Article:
While you can see the validity of each opinion, there was a palpable aggressiveness on both sides of the argument, a prime example of how people don’t try to see past their own ideologies and biases. Since virtual platforms are the primary means for such difficult conversations these days, there’s barely any room for the type of nuanced back-and-forth that can change minds, so we’d rather filter our timelines to reflect a uniformity with our ideals.

Considering how much social media shapes the way we move in reality, this penchant to shield ourselves from contradictory opinions, extends into real life scenarios, and some of us even go as far as cutting off friends when dialogue could fix the rift in ideology. While it’s important that we screen those we interact with—peace of mind is paramount—being able to deal with didactic situations is an important life skill that informs the way we deal with a variety of people.

When we get into moral discussions, we’re typically just trying to inject our personal stances to the wider narrative, not particularly to know the other party’s point of view, which doesn’t always dissolve hostilities or change anybody’s mind. For better results, one thing we have to be conscious of is that is our moral intuitions usually gets the best of us. As such, we become defensive, trying to reason our way into justifying these intuitions, which in the end, makes us apprehensive of and downright unfriendly to people who don’t share our positions.

In order to check this impulse, empathy plays an important role in accepting that we’re all wired to defend our stances, and this acceptance helps us to see that disagreements are individual expressions. The effect of this is that moral-based dialogue, instead of being an avenue to shout down the other person, becomes a two-way street that widens and refreshes perspective—on both sides.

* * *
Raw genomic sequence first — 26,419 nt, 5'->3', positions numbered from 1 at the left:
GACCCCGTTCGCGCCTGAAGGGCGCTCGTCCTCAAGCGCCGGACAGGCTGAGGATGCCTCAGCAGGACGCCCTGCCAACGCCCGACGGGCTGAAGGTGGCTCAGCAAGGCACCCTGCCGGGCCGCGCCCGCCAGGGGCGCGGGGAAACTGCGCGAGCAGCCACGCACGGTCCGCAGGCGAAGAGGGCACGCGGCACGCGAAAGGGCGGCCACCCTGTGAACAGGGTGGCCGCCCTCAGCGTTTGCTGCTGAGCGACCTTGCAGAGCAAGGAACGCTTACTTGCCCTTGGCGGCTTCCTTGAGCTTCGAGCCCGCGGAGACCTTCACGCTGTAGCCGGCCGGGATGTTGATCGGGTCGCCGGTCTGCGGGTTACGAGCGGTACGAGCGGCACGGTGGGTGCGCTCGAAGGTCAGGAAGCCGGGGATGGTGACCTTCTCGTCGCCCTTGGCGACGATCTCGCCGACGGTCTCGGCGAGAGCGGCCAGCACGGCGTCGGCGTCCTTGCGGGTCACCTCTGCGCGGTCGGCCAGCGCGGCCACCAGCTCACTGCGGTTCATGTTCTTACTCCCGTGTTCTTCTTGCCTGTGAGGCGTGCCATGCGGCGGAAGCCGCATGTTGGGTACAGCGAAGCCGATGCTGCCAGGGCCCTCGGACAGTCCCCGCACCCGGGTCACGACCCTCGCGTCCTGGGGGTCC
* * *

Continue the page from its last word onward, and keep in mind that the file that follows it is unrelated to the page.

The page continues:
While it is possible to listen to, analyse and rebut someone else’s contradictory opinion without being the least bit attached, employing empathy during moral conversations is a way of recognising the other person’s agency. In doing this, we get a wholesome understanding of the motives behind the differing opinion and we’re either able to learn from it or respond wholesomely such that you could possibly change the person’s mind.

With all of the caveats required, resolving disagreements around moral issues seems like a serious task, but it becomes easier to rationalise an action like cutting off a former friend after putting in some effort. Being empathetic doesn’t mean one cannot make emphatic, self-serving decisions, it only means we should try as much as possible to put one before the other. Varying moral ideologies are already making it hard for many of us to get along in this maddening world, worsening it with outright intolerance is definitely not the way forward.